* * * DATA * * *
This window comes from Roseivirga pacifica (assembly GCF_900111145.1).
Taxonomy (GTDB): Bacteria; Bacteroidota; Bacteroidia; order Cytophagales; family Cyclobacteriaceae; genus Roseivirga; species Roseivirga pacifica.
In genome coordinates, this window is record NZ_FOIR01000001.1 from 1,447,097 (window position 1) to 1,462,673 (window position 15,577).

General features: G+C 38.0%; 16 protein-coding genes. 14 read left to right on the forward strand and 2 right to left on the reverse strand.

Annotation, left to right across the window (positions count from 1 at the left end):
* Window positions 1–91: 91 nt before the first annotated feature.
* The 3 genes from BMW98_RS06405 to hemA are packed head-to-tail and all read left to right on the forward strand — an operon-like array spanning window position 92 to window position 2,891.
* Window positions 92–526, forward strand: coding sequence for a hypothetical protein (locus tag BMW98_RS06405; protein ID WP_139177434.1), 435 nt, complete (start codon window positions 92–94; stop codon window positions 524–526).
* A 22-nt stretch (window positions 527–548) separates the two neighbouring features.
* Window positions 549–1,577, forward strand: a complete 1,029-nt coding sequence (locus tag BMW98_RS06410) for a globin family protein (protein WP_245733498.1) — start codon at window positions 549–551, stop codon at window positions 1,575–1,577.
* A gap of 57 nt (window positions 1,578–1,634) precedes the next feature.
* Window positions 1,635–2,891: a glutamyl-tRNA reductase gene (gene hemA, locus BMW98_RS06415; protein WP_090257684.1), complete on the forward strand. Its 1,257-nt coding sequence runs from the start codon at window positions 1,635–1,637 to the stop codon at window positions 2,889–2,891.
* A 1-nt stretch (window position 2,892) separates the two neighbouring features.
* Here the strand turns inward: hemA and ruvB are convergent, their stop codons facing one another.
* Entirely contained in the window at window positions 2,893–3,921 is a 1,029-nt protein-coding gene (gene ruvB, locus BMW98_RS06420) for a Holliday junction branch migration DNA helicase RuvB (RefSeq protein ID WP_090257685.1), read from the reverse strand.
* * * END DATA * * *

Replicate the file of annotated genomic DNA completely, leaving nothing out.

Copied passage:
This window comes from Roseivirga pacifica (assembly GCF_900111145.1).
Taxonomy (GTDB): Bacteria; Bacteroidota; Bacteroidia; order Cytophagales; family Cyclobacteriaceae; genus Roseivirga; species Roseivirga pacifica.
In genome coordinates, this window is record NZ_FOIR01000001.1 from 1,447,097 (window position 1) to 1,462,673 (window position 15,577).

General features: G+C 38.0%; 16 protein-coding genes. 14 read left to right on the forward strand and 2 right to left on the reverse strand.

Annotation, left to right across the window (positions count from 1 at the left end):
* Window positions 1–91: 91 nt before the first annotated feature.
* The 3 genes from BMW98_RS06405 to hemA are packed head-to-tail and all read left to right on the forward strand — an operon-like array spanning window position 92 to window position 2,891.
* Window positions 92–526, forward strand: coding sequence for a hypothetical protein (locus tag BMW98_RS06405; protein ID WP_139177434.1), 435 nt, complete (start codon window positions 92–94; stop codon window positions 524–526).
* A 22-nt stretch (window positions 527–548) separates the two neighbouring features.
* Window positions 549–1,577, forward strand: a complete 1,029-nt coding sequence (locus tag BMW98_RS06410) for a globin family protein (protein WP_245733498.1) — start codon at window positions 549–551, stop codon at window positions 1,575–1,577.
* A gap of 57 nt (window positions 1,578–1,634) precedes the next feature.
* Window positions 1,635–2,891: a glutamyl-tRNA reductase gene (gene hemA, locus BMW98_RS06415; protein WP_090257684.1), complete on the forward strand. Its 1,257-nt coding sequence runs from the start codon at window positions 1,635–1,637 to the stop codon at window positions 2,889–2,891.
* A 1-nt stretch (window position 2,892) separates the two neighbouring features.
* Here the strand turns inward: hemA and ruvB are convergent, their stop codons facing one another.
* Entirely contained in the window at window positions 2,893–3,921 is a 1,029-nt protein-coding gene (gene ruvB, locus BMW98_RS06420) for a Holliday junction branch migration DNA helicase RuvB (RefSeq protein ID WP_090257685.1), read from the reverse strand.